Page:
My Fathers' Ghost is Climbing in the Rain: A Novel by Patricio Pron:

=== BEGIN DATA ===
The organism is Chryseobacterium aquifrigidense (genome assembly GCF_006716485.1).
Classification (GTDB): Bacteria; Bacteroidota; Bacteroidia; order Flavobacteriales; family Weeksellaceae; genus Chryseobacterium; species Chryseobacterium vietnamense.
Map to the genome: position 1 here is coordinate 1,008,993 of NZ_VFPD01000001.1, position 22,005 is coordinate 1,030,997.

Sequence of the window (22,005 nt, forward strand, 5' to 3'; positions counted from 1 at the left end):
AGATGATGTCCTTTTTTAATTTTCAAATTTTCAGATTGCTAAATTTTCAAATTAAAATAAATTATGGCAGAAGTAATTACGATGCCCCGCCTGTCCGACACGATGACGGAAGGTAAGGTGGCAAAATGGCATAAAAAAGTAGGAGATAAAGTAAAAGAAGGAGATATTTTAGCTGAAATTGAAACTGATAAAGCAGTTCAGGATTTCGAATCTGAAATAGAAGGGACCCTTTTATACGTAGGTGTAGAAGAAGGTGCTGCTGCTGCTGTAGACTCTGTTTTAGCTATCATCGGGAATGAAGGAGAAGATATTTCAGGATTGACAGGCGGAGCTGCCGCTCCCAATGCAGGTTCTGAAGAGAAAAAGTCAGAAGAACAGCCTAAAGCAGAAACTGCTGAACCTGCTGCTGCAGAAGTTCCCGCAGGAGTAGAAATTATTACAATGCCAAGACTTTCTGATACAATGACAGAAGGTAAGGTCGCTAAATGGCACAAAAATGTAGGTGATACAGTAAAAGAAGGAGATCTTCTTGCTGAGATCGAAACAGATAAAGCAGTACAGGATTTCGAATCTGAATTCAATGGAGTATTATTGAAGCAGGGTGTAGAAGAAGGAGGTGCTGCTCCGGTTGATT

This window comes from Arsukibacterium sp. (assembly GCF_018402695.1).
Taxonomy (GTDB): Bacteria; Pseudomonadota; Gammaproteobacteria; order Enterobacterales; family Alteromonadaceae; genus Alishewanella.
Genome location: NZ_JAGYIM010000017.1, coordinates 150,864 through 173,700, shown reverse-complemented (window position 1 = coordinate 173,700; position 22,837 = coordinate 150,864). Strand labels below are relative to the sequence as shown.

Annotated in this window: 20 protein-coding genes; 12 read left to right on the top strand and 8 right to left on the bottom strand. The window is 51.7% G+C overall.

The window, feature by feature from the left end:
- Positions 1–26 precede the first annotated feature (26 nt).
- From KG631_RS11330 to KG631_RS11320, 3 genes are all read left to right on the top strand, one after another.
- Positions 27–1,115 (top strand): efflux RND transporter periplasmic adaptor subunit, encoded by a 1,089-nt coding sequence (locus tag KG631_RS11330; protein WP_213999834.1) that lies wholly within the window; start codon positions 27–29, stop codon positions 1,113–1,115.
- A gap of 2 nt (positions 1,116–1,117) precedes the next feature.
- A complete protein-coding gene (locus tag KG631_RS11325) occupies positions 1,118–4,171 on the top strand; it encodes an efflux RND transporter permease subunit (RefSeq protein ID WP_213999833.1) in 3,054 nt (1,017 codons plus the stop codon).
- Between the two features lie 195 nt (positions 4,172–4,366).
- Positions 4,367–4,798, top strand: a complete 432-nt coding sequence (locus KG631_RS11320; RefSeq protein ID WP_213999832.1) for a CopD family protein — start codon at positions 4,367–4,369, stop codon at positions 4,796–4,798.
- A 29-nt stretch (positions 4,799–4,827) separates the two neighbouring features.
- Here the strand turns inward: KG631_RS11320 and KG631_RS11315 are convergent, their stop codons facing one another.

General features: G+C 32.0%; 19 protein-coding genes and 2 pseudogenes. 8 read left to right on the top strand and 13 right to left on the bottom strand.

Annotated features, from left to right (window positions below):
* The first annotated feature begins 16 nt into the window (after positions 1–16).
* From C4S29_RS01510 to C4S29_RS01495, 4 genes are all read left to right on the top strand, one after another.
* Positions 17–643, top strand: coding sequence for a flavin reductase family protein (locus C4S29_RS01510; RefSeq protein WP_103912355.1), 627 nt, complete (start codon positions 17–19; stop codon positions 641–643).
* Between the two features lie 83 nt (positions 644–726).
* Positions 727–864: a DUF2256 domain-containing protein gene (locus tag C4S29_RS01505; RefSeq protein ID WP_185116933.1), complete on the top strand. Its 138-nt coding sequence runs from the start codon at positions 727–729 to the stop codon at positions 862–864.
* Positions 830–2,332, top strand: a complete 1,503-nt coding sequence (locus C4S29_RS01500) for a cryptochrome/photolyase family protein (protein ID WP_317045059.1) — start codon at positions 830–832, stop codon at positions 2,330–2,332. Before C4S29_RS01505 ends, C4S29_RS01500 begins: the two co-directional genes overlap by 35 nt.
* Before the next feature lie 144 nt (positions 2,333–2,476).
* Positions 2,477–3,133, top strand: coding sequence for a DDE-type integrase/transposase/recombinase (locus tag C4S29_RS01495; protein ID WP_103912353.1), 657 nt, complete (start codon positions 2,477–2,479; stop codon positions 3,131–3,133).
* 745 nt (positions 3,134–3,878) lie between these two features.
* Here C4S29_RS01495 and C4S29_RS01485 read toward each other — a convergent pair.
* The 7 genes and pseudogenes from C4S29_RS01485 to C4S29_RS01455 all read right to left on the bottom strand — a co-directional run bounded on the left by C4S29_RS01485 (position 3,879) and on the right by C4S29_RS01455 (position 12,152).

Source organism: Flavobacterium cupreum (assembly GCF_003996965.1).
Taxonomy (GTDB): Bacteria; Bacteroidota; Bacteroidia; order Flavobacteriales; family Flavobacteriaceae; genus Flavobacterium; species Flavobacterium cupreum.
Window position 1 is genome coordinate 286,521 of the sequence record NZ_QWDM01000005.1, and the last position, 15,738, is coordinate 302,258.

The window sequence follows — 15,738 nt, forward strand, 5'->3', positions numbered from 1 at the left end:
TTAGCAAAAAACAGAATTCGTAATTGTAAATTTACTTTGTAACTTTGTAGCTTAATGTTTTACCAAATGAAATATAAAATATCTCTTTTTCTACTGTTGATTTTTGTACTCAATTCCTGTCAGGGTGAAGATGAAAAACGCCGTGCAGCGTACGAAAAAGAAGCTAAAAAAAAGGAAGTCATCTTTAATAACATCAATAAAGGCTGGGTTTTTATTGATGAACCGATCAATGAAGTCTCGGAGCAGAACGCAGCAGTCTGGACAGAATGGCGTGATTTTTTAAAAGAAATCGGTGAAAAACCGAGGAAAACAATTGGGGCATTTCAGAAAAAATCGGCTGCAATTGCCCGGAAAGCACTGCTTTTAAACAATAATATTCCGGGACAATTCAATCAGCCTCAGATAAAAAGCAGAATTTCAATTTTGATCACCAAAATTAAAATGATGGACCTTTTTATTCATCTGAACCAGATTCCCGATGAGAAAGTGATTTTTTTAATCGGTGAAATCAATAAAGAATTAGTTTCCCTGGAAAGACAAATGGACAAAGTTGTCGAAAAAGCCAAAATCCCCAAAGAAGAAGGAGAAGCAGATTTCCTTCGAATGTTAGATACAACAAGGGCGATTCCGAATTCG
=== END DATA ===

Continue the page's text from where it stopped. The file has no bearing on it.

In the lower corner of the article was a photograph. It showed a group of people—perhaps there really were a thousand, as the anonymous writer of the article claims, though it doesn’t look like it—listening to a bald speaker. In the background of the photograph was a church I recognized, with a disproportionately tall tower, which looked like a swan curled up on the shore, stretching out its neck in an attempt to find nourishment. Seeing it, I remembered my father once told me that my paternal great-grandfather had climbed up the old tower, which had been damaged in an earthquake or some other natural disaster, in order to clear out the rubble so it could be rebuilt, but because the tower’s wooden beams were rotted from exposure to the elements, my great-grandfather was risking his life, not to mention the inevitable thread of paternities that led to us; but in that moment I couldn’t remember if my father had told me the story or if it was made up, a flight of fancy based on the similarity between the thinness of the tower and that of my paternal grandfather as I remembered him, and still today I don’t know if it was my paternal great-grandfather or my maternal great-grandfather who climbed the tower, nor do I know if at any point the church tower suffered damage, since there aren’t many earthquakes or natural disasters in El Trébol.